Emerging Concepts | March 2011 | By Judy Kneiszel

One to Watch: Teriyaki Experience

International franchise makes inroads into U.S. with customizable Asian stir-fry dishes.

Customers can customize their dish, which is cooked in front of them.
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Teriyaki Experience, a Canadian-based Asian quick-serve chain with more than 100 units in Canada and locations in Europe, South and Central America, the Caribbean, and the Middle East, is gaining ground in the U.S., with eight open locations and 15 more set to open this year. Another 15 are planned for Canada and an additional 10 internationally. The growing popularity of the noodle is one factor fueling the growth.

“Two or three years ago, 90–95 percent of our customers chose rice with their meal,” says Teriyaki Experience president and COO Nick Veloce. “Now 25–30 percent are choosing noodles, and that number is growing.”

Teriyaki Experience serves both yakisoba noodles, which is a wider, thicker Japanese noodle, and the thinner Pan-Asian udon noodles. The backbone of the Teriyaki Experience menu is a stir-fry vegetable mix with a choice of chicken, beef, shrimp, or tofu served on steamed white or brown rice, yakisoba noodles, or udon noodles. Sauce options for topping the stir-fry include the customer favorite, traditional teriyaki sauce, as well as sweet chili, zesty pineapple, Pan-Asian, and reduced-sodium teriyaki. Noodle soup bowls are also available, as well as wraps, dumplings, and teriyaki salmon.

In the 1980s, Veloce was working for Mrs. Vanelli’s Fresh Italian Food when the chain’s founder, Lou Donato, wanted to offer something more exotic. The only Asian food found in North American quick-service restaurants then was Chinese, Veloce says, and food-court concepts were serving up only burgers, fries, and pizza. Donato believed food-court patrons were ready for something new, and he looked east for inspiration. In April 1986, the first Teriyaki Experience opened in Promenade Mall in Toronto.

“We felt the market was heading in a direction where the Asian category would explode,” says Veloce, who was on the team that launched Teriyaki Experience. “We also thought the quick-serve industry was going to become healthier over time as customers began looking for alternatives to traditional fast food.”

He says with nothing to compare themselves with, the Teriyaki Experience team forged ahead and built a concept around two culinary trends: Asian and healthy.

“Teriyaki Experience attracts two types of customers: those whose main focus is healthy eating and those whose main focus is flavor with a secondary interest in healthy eating,” Veloce says.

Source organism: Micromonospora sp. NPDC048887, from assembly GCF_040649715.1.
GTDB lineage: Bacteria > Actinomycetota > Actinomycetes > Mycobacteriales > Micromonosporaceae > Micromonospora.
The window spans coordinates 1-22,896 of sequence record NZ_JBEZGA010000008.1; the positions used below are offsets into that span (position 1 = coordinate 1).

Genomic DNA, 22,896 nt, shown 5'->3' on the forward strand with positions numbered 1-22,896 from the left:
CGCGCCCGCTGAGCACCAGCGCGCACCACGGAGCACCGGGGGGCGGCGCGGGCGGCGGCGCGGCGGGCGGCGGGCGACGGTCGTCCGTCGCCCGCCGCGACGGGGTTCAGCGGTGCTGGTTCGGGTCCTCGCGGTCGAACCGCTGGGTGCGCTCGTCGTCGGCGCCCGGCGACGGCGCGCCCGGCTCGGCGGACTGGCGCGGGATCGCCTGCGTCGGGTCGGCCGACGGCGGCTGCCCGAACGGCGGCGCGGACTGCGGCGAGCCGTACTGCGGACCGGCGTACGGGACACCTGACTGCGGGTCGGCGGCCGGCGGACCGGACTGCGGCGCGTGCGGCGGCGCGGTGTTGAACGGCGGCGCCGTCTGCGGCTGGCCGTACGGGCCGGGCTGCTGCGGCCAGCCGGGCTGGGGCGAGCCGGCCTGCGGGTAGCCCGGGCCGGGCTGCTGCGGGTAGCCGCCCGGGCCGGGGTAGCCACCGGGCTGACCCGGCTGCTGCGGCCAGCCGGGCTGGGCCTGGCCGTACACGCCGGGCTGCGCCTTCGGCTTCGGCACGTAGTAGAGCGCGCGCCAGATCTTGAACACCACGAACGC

In the beginning, Teriyaki Experience chefs cooked with oil. Later, they switched to cooking exclusively with water—but a second option was recently added.

“We will cook in the traditional teppanyaki style with Asian cooking sauce or, if the customer wants an even more healthy choice, we will cook with water,” Veloce says.  “The procedure is identical; we just cook with or without sauce.”

Teriyaki Experience

President: Nick Veloce
Year started: 1986
U.S. HQ: Scottsdale, Arizona
Annual Sales: Undisclosed
Total units: 135
Franchise units: 135
www.teriyakiexperience.us

Everything is cooked to order in front of customers, theater-style, allowing them to customize their meals.

“The teppanyaki griddle is a flat griddle with a mirror-clean finish that gets to 550°F and cooks everything extremely quickly,” Veloce says. “We can cook food like chicken, beef, or shrimp from a raw state and still deliver a meal in 2.5 minutes.”

He says drive thrus are possible with that kind of speed of service, but they would take away from the theater experience.

“You’ve got to see the show to understand what we’re offering,” Veloce says. “The visual is so much a part of it.”

Teriyaki Experience can be found in street-front sites, shopping malls, strip plazas, university campuses, theme parks, airports, hospitals, and even supermarket kiosks, which Veloce says is a growing market for the concept.

“We make the most of our space wherever we are,” he says. “Some locations have only eight feet of frontage like in the cafeteria of a university. There we’ll have somewhat limited offerings, but we’re still able to offer 60–70 percent of our entire menu.”

An average ticket at a Teriyaki Experience is about $7, which usually includes a beverage.

“The largest component of beverage sales for us is bottled water, green tea—both hot and cold—and other diet drinks, because we attract health-minded customers,” Veloce says.

The menu at Teriyaki Experience remains stable, but new items are occasionally tested through limited-time offers, and some become permanent offerings. One recent LTO, Hot & Spicy Chicken, consists of chicken, red and green peppers, and onions with a hot and spicy sauce served with yakisoba noodles or steamed rice for $6.99.

“We’ve seen that offering bigger, bolder flavors attracts new customers to our restaurants,” Veloce says.

Teriyaki Experience also attracts new customers through direct-mail promotions and grassroots street marketing, which Veloce calls “old-school social networking.”

“We’ll send out a team of people to walk around and talk about our concept and hand out coupons, either in a shopping mall or around a strip plaza where we’re located,” he says. “For some locations, we’ll drive within a two- or three-mile radius and find places to stop and talk to people.”

New media are not being neglected, however.

“We are revamping our website and getting more into social media,” Veloce says. “But this grassroots marketing, where we actually talk face-to-face with people, has been very effective for us.”